I woke up at 4am on the morning of Tuesday, November 25th. I was faced with a challenge: In four hours, I would stand in front of four classrooms filled with young black people, in the aftermath of a grand jury’s decision to not indict Michael Brown’s murderer, Police Officer Darren Wilson. The night before, the decision and the collective emotions on Twitter had me so fatigued that the mental line I had drawn, the line that allows me to separate constructive anger from blind, reactive rage, was diced. I went to sleep early. Never before had the great moral weight of being a teacher felt so heavy to me.
When I log on to Tumblr or Twitter nowadays, useful, fun and inspiring content is being replaced by venting gone viral. I see responses to people who say things like “You’re cute for a black girl, are you mixed?” or any other example of plain social ineptitude, tinged with colonized non-thinking and poor manners. While the shares and retweets abound, I find myself unable to relate.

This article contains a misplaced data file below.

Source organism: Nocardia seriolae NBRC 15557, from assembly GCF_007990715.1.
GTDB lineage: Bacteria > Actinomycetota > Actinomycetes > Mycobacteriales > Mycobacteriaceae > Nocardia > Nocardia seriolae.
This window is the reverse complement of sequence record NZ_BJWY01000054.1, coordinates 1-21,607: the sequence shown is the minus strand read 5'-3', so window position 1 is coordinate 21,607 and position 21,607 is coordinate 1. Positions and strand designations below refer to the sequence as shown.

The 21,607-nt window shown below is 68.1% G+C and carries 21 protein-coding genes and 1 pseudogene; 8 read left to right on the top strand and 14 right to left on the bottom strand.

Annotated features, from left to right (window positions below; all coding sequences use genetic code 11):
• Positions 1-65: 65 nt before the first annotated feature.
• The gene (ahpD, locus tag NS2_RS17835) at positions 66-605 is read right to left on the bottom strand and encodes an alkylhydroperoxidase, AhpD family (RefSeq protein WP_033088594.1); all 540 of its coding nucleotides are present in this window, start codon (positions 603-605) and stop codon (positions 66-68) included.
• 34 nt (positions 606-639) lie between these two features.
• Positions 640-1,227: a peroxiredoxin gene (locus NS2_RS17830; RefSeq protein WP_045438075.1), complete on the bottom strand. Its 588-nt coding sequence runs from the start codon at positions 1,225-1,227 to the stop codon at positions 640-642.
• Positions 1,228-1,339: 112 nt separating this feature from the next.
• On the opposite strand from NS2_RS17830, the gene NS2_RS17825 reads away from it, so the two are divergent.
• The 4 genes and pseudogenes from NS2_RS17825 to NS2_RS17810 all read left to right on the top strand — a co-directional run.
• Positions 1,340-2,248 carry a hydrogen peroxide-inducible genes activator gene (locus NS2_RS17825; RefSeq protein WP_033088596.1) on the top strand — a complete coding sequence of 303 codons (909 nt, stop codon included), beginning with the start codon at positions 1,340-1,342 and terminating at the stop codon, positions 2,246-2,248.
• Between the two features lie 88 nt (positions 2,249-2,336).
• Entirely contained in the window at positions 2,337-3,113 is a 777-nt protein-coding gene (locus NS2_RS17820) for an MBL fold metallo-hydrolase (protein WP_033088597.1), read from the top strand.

This post is a part of the “Freedom Teaches” series, where I post my reflections on teaching video production in the alternative schools of Chicago.
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Freedom pays homage to legendary drag queen, house mother and grandmother-in-her-head Dorian Corey by reminding folks what really constitutes shade vs. reading vs. just being mean to someone.